Cysticercosis (Brain Tapeworm), Causes, Symptoms, Treatment

Tapeworms are well known for causing intestinal infections in humans. There are number of tapeworms, which may be acquired by eating different meats. It is particularly a problem when the meat is eaten raw or undercooked. The pork tapeworm remains as one of the more common parasitic worms to cause human intestinal infections. However, these is another condition where the immature form of this tapeworm can leave the intestines to lodge in other tissues and cause a more serious disease. One of the dangerous sites where it can spread to is the brain.

What is cysticercosis?

Cysticercosis is a condition where the larval cysts, an immature form of the tapeworm, migrates out of the intestine to lodge itself in other tissues, particularly the skeletal muscles and brain of humans. Due to the latter, it is often also commonly referred to as a brain tapeworm (neurocysticercosis). It is becoming an increasingly common condition in developed nations like the United States, particularly due to the influx of migrants from endemic regions. Yet many people are still unaware of this serious and potentially life-threatening condition.

Although the pork tapeworm (Taenia solium) is the main cause of cysticercosis, other tapeworms can also cause the disease. The brain and skeletal muscle (muscles under voluntary control) may be the most affected areas but it can develop in other tissues and organs. The eye, liver and tissue underneath the skin (subcutaneous tissue) are other possible sites. Most people will never know that they have this disease until it forms a large mass or affects vital organs and symptoms arise.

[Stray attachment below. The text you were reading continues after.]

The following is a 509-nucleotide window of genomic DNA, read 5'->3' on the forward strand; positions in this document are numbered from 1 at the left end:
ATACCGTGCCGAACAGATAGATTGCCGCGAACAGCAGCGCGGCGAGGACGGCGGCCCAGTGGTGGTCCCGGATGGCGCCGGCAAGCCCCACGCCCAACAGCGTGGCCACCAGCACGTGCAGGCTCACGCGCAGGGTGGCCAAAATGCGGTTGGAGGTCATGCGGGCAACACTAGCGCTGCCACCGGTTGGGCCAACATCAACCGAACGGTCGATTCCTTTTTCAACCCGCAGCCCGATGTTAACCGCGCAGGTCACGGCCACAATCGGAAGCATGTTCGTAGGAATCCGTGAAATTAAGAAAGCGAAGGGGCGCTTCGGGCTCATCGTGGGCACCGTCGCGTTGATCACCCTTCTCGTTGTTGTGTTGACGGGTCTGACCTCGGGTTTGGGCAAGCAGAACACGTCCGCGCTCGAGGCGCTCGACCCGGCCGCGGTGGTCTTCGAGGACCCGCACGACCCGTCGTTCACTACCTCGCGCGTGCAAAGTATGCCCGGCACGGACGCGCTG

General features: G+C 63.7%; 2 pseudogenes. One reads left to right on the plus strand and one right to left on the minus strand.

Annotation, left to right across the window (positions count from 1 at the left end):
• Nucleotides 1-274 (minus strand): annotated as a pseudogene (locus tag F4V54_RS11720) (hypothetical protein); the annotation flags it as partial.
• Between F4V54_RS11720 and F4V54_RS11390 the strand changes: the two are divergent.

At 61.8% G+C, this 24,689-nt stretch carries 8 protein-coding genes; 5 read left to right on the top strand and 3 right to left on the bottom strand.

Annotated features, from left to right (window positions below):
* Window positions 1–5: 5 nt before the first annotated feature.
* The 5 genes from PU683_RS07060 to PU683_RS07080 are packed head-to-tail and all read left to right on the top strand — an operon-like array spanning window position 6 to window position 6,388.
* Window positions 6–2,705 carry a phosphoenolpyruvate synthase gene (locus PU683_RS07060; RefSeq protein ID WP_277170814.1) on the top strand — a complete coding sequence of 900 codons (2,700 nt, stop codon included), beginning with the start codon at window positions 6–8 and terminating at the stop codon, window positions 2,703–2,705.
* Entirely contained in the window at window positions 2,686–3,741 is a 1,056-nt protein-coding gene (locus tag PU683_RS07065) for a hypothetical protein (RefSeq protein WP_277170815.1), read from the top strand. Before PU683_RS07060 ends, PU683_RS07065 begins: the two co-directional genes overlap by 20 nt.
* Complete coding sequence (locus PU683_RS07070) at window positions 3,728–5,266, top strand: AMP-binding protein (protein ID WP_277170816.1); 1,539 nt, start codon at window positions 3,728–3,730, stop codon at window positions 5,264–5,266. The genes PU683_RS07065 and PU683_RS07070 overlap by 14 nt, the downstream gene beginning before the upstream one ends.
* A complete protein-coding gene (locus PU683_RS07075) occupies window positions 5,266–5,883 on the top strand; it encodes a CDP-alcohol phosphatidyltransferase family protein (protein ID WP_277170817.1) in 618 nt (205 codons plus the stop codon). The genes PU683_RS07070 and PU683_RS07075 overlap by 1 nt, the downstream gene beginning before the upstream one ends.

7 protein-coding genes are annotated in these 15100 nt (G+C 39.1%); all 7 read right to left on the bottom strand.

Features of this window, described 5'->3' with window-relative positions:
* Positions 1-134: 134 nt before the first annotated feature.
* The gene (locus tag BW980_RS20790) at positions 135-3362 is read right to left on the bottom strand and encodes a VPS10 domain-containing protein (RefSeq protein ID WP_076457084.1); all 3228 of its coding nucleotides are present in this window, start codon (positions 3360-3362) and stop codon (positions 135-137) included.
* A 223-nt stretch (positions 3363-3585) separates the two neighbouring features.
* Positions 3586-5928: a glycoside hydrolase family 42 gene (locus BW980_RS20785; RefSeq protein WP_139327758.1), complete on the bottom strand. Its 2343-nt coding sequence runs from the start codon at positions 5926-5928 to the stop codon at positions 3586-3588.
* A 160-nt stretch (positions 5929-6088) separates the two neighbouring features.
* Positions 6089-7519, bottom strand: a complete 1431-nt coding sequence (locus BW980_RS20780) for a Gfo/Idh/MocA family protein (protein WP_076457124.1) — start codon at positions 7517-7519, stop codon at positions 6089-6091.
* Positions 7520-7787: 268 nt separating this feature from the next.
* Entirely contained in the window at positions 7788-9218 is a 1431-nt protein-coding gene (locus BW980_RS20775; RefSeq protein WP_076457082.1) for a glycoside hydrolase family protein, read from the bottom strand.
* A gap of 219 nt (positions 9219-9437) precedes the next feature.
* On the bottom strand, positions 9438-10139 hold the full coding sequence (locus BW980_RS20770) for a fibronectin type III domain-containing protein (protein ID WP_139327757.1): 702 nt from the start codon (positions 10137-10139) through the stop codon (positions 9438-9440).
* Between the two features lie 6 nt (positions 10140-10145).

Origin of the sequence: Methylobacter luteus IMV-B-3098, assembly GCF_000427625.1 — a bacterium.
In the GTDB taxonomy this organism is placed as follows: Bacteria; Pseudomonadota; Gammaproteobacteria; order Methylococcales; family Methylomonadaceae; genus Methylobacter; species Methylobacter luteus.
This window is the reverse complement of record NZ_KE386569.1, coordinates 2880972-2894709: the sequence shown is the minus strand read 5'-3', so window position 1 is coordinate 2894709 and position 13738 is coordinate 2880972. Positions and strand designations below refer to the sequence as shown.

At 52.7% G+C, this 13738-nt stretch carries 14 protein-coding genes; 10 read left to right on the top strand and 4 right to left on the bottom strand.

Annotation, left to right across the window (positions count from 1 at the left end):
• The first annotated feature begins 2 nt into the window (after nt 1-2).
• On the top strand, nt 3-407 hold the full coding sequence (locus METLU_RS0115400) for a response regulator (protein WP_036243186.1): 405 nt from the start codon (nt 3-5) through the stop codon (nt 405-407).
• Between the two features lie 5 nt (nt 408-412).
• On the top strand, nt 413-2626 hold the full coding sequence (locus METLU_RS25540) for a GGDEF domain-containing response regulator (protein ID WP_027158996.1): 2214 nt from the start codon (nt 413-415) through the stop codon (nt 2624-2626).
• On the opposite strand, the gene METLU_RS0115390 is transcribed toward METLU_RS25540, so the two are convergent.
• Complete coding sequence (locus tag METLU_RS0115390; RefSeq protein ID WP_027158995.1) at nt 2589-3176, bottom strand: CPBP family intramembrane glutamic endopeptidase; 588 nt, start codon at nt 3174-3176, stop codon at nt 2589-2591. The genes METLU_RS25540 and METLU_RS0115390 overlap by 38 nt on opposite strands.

Difference between taeniasis and cysticercosis

Taeniasis is a well known condition. It occurs when the a person ingests undercooked meat and a tapeworm develops within the intestines of humans. Taeniasis is a different condition from cysticercosis. The pork tapeworm that causes taeniasis can also be responsible for cysticercosis. However, the latter condition (cysticercosis) is not caused by eating undercooked pork. It is a result of eating the eggs of the tapeworm in human feces. With taeniasis, humans do not consume the eggs but the larval cysts (cysticerci).

Normally pigs may consume the tapeworm eggs. The cysticerci then develop within the pig’s muscles and then humans eat the pork. In this way both the pig and human serve as hosts. With cysticercosis the pig is removed from the life cycle and humans serve as the intermediate hosts. Taeniasis does not usually become cysticercosis. However, living with a person who has taeniasis (intestinal tapeworm infection) can increase the risk of others developing cysticercosis. The same applies when a person with taeniasis handles food without following proper hygiene practices.

tapeworm eggs

Picture of tapeworm eggs

How does the tapeworm infect the brain?

Understanding the transmission and pathophysiology of cysticercosis is important in preventing the disease and identifying the early symptoms. It is equally important to understand the life cycle of the tapeworm and how cysticercosis arises in this regard.

Life Cycle

  • Pigs ingest feces or food contaminated with feces that contain tapeworm eggs or proglottids (segments of the adult tapeworm).
  • It hatches into oncospheres (embryos) which then penetrate the intestinal wall and lodge in the muscles of the pig.
  • These oncospheres then mature into cysticerci (larval cysts).
  • The cysticerci then enters humans by eating raw or undercooked pork.
  • These cysticerci then attach to human intestines and mature into adult tapeworms.
  • The adult tapeworms release eggs and proglottids which are expelled in human feces.